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NVIDIA SHIELD Tablet Android Lollipop Update Performance Explored

MojoKid MojoKid writes  |  about a month ago

MojoKid (1002251) writes "Last week, NVIDIA offered information regarding its Android Lollipop update for the SHIELD Tablet and also revealed a new game bundle for it. This week, NVIDIA gave members of the press early access to the Lollipop update and it will also be rolling out to the general public sometime later today. Some of the changes are subtle, but others are more significant and definitely give the tablet a different look and feel over the original Android KitKat release. Android Lollipop introduces a new "material design" that further flattens out the look of the OS. Google seems to have taken a more minimalist approach as everything from the keyboard to the settings menus have been cleaned up considerably. Many parts of the interface don't have any markings except for the absolute necessities. While the OS definitely feels more fluid and responsive, the default look isn't always better, depending on your personal view. The app tray for example has a plain, white background which looks kind of jarring if you've using a colorful background. And finding the proper touch points for things like a settings menu or clearing notifications isn't always clear. Performance-wise, NVIDIA's Shield Tablet showed significantly better performance on Lollipop for general compute tasks in benchmarks like Mobile XPRT but lagged behind Kit Kat in graphics performance slightly, which could be attributed to driver optimization."
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Intel Announces Major Reorg To Combine Mobile And PC Divisions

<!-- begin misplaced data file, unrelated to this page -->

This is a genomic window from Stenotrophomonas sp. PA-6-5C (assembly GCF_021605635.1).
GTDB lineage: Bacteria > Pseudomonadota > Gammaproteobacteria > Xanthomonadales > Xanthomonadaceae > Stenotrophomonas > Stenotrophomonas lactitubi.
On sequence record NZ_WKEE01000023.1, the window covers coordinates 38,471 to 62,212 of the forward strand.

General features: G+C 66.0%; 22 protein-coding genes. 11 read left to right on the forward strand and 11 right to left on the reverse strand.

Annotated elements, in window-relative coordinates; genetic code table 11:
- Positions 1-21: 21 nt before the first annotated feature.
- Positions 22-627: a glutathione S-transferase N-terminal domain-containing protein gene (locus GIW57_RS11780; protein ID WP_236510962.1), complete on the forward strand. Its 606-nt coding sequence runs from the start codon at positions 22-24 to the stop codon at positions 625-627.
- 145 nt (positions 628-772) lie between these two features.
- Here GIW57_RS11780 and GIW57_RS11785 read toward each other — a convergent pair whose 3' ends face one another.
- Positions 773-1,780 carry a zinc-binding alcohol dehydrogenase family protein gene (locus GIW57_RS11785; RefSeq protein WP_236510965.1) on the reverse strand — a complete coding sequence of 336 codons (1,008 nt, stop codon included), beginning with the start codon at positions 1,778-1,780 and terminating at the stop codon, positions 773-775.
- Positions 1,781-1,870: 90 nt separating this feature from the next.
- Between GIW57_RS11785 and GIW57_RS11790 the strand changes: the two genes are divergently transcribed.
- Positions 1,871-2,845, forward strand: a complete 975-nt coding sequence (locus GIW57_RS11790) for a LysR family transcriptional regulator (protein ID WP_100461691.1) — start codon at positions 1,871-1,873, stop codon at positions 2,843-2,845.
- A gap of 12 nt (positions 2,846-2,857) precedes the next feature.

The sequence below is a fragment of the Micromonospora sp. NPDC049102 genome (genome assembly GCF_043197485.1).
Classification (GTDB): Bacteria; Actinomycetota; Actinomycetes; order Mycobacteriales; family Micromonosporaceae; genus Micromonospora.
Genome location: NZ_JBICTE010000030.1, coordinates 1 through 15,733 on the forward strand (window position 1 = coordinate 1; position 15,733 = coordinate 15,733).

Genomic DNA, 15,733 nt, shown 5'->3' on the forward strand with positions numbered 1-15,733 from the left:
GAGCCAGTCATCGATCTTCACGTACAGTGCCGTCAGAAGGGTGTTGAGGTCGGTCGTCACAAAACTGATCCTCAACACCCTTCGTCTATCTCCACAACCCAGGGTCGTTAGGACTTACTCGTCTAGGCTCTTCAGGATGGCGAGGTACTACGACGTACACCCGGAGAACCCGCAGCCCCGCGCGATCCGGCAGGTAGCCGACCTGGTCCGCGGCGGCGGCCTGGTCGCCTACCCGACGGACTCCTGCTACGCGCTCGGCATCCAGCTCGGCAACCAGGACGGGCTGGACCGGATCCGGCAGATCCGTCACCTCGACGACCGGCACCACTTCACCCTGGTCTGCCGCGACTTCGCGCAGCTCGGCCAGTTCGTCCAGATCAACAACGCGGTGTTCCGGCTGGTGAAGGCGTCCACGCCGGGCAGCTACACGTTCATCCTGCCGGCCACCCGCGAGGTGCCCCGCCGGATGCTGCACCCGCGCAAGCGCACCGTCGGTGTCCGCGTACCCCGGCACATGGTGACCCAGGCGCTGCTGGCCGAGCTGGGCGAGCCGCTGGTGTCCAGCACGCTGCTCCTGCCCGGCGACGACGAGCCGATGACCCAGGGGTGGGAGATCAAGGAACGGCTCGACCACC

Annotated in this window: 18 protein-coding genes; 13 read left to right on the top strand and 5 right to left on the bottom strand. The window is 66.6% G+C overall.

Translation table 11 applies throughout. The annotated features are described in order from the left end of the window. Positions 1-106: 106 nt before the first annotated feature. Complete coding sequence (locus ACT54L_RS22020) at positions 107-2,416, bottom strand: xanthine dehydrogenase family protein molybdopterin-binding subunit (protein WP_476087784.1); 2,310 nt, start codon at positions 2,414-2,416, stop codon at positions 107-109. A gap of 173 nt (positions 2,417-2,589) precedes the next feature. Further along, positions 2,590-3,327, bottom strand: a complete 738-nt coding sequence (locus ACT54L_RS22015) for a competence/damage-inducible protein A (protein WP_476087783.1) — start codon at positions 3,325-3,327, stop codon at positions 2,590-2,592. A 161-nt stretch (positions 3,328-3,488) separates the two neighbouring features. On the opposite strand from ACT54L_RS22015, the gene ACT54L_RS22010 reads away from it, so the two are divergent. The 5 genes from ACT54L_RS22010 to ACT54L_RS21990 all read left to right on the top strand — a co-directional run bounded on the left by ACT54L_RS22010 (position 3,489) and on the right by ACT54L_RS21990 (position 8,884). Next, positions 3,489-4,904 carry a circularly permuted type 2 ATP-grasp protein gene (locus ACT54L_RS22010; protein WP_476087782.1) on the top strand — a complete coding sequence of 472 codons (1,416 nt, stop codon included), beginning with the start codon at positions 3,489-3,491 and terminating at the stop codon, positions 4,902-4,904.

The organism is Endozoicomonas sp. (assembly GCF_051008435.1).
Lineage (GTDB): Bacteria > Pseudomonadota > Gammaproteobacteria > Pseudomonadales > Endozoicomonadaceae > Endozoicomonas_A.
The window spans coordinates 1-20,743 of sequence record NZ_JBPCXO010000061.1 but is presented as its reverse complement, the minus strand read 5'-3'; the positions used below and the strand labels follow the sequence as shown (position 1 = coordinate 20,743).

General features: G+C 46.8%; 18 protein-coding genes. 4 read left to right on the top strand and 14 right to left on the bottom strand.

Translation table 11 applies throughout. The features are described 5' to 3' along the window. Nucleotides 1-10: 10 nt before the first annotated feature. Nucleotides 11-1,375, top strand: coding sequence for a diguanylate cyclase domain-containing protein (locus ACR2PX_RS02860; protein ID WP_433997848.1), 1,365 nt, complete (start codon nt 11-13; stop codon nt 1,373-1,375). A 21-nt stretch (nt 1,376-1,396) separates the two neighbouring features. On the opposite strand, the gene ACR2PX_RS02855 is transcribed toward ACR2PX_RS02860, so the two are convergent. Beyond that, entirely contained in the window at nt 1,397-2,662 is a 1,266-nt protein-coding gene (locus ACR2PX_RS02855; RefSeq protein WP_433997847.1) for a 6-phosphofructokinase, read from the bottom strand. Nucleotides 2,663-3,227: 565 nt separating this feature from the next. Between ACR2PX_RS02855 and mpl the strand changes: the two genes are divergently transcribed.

MojoKid MojoKid writes  |  about a month ago

MojoKid (1002251) writes "For the past year, Intel has pursued what's known as a "contra-revenue" strategy in its mobile division, where product is deliberately sold at a loss to win market share and compete effectively. This has led to a huge rise in tablet shipments, but heavy losses inside Intel's mobile division. Today, the company announced that it would take steps to fold its mobile and conventional processors into a single operating division. While this helps shield the mobile segment from poor short-term results, it also reflects the reality that computing is something users now do across a wide range of devices and multiple operating systems. Intel may not have hit anything like the mobile targets it set out years ago, but long-term success in laptops, tablets, and smartphones remains integral to the company's finances. Desktops and conventional laptops are just one way people compute today and Intel needs to make certain it has a robust long-term presence in every major computing market."
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Apple Disables Trim Support On 3rd Party SSDs In OS X

MojoKid MojoKid writes  |  about a month ago

MojoKid (1002251) writes "One of the disadvantages to buying an Apple system is that it generally means less upgrade flexibility than a system from a traditional PC OEM. Over the last few years, Apple has introduced features and adopted standards that made using third-party hardware progressively more difficult. Now, with OS X 10.10 Yosemite, the company has taken another step down the path towards total vendor lock-in and effectively disabled support for third-party SSDs. We say "effectively" because while third-party SSDs will still work, they'll no longer perform the TRIM garbage collection command. Being able to perform TRIM and clean the SSD when its sitting idle is vital to keeping the drive at maximum performance. Without it, an SSD's real world performance will steadily degrade over time. What Apple did with OS X 10.10 is introduce KEXT (Kernel EXTension) driver signing. KEXT signing means that at boot, the OS checks to ensure that all drivers are approved and enabled by Apple. It's conceptually similar to the device driver checks that Windows performs at boot. However, with OS X, if a third-party SSD is detected, the OS will detect that a non-approved SSD is in use, and Yosemite will refuse to load the appropriate TRIM-enabled driver."